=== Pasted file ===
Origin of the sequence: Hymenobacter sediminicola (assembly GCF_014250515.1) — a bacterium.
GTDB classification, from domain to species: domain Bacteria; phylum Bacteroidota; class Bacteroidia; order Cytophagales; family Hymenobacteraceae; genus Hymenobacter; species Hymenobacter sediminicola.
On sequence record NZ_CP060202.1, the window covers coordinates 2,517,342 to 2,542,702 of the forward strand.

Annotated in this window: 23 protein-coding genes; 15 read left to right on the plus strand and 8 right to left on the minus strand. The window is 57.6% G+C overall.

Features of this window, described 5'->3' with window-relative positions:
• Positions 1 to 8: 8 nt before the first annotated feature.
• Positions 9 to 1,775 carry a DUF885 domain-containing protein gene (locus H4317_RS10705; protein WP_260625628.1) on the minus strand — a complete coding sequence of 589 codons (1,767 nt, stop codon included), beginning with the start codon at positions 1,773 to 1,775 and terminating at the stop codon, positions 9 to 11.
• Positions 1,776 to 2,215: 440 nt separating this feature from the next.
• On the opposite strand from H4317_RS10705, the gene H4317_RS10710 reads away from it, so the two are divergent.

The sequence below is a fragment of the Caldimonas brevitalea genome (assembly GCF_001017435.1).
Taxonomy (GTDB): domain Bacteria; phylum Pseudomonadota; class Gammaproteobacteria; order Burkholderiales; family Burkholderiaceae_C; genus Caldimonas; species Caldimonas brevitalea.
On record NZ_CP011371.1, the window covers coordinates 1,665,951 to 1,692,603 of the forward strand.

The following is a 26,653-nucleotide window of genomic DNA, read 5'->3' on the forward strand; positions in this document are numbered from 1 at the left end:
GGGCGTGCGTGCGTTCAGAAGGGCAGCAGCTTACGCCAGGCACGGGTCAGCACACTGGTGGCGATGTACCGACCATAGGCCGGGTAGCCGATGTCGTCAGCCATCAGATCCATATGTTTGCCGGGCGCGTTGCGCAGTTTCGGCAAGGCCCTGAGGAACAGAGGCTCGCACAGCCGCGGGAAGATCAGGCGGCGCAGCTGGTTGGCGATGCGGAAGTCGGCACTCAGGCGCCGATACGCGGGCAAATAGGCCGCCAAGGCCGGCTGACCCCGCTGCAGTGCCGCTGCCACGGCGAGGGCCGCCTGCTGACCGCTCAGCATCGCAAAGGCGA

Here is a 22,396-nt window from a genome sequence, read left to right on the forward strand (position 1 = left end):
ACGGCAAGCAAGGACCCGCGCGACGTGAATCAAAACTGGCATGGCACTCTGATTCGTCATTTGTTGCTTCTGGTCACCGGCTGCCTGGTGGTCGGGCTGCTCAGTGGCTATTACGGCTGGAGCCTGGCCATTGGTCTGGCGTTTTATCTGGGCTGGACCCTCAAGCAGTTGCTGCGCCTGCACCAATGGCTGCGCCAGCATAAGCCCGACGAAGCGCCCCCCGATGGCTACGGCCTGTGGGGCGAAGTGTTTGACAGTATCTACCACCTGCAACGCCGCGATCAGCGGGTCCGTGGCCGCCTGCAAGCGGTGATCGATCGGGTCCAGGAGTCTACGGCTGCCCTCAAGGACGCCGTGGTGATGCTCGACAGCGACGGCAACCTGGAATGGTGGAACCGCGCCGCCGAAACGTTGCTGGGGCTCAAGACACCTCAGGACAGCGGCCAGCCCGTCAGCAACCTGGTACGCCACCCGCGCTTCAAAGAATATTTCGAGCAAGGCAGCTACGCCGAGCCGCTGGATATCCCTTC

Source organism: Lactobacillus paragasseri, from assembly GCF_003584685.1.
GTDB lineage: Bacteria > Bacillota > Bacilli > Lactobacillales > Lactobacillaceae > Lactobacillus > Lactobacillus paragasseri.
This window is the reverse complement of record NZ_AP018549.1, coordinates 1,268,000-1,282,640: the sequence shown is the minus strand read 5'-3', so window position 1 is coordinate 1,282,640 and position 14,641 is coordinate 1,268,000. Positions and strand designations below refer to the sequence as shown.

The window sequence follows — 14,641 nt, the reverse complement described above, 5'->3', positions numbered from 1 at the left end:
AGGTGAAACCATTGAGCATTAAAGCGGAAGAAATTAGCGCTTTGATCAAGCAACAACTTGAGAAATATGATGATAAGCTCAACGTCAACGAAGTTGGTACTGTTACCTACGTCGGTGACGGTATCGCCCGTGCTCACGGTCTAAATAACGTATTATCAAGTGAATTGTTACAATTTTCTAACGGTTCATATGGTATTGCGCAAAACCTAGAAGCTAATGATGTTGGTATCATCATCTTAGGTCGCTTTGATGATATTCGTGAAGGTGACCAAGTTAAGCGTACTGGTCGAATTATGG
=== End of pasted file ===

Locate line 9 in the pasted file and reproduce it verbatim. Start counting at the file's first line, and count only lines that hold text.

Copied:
• On the opposite strand from H4317_RS10705, the gene H4317_RS10710 reads away from it, so the two are divergent.